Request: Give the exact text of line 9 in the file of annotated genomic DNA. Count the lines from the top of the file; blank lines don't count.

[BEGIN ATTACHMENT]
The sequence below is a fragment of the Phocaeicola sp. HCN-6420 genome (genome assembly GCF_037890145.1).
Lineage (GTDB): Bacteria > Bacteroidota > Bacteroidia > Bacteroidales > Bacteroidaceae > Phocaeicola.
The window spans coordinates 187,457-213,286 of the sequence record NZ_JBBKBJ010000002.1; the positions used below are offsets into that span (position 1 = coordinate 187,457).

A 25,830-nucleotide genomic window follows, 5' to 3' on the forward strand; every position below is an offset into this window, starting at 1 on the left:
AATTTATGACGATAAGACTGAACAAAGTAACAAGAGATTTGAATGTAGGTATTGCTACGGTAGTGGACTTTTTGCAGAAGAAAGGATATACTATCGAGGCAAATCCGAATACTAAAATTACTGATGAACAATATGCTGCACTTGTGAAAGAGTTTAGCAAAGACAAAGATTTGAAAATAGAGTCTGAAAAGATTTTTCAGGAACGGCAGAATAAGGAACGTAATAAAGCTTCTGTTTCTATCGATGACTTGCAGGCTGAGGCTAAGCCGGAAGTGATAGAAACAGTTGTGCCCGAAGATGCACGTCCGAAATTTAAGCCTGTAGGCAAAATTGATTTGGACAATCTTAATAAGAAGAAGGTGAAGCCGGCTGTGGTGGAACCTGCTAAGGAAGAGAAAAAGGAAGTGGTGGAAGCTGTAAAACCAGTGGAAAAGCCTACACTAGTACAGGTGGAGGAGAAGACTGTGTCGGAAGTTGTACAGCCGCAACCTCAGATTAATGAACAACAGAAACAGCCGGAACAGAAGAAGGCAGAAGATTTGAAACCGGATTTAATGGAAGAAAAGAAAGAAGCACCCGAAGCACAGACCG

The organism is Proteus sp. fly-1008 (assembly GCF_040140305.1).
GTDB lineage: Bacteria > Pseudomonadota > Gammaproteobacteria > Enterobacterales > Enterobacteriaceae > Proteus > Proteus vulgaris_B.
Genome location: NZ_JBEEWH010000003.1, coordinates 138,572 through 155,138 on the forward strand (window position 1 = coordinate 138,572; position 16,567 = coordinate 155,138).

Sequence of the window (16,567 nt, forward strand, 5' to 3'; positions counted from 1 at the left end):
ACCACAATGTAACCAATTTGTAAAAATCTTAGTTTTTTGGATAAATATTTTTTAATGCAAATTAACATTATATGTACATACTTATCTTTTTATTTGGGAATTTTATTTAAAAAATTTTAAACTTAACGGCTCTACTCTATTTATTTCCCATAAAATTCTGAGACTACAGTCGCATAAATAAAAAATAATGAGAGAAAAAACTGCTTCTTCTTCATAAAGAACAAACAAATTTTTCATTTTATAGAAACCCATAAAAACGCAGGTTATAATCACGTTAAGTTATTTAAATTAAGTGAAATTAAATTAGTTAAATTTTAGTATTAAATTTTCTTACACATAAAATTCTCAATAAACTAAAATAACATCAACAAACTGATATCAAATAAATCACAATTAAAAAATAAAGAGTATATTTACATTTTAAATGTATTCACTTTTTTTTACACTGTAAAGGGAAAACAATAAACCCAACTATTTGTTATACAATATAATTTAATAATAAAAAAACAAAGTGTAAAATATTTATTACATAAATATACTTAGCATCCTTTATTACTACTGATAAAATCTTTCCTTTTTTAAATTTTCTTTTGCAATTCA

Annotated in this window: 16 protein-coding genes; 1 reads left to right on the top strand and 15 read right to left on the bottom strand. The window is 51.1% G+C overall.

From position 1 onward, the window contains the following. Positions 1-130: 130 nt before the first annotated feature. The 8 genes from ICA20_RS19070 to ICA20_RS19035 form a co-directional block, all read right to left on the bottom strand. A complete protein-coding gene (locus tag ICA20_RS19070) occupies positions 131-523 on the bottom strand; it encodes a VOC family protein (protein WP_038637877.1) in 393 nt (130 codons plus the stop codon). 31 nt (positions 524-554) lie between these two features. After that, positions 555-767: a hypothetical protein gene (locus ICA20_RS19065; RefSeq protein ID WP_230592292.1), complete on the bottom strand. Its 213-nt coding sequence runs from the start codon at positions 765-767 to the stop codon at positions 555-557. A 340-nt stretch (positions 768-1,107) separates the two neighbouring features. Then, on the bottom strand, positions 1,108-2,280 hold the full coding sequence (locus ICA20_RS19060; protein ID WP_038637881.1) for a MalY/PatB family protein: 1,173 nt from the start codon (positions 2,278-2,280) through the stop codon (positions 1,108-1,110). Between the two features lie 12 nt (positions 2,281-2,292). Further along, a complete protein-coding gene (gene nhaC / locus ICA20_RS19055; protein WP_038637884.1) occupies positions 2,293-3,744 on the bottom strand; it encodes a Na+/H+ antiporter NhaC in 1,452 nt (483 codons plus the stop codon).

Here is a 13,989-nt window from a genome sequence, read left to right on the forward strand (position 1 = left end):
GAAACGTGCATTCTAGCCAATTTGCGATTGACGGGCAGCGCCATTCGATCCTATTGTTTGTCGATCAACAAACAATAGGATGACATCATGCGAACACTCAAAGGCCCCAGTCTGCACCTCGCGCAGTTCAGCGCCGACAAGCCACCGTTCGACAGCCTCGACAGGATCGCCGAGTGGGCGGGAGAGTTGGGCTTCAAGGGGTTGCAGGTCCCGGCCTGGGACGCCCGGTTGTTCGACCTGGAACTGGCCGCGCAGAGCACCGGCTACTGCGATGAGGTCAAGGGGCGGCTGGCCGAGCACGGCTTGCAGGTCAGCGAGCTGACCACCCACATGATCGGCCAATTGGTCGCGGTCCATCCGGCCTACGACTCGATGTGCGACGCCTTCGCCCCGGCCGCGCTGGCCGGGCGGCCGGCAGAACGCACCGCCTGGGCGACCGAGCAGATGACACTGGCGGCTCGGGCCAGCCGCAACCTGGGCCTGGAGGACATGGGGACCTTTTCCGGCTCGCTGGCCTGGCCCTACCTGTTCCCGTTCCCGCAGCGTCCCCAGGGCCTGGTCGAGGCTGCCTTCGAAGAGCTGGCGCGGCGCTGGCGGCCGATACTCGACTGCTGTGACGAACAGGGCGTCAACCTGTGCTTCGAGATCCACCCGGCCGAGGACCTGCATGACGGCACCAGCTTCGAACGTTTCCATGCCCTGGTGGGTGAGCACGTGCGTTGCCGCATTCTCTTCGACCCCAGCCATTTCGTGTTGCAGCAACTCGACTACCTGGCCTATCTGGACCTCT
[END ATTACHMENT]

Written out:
Sequence of the window (16,567 nt, forward strand, 5' to 3'; positions counted from 1 at the left end):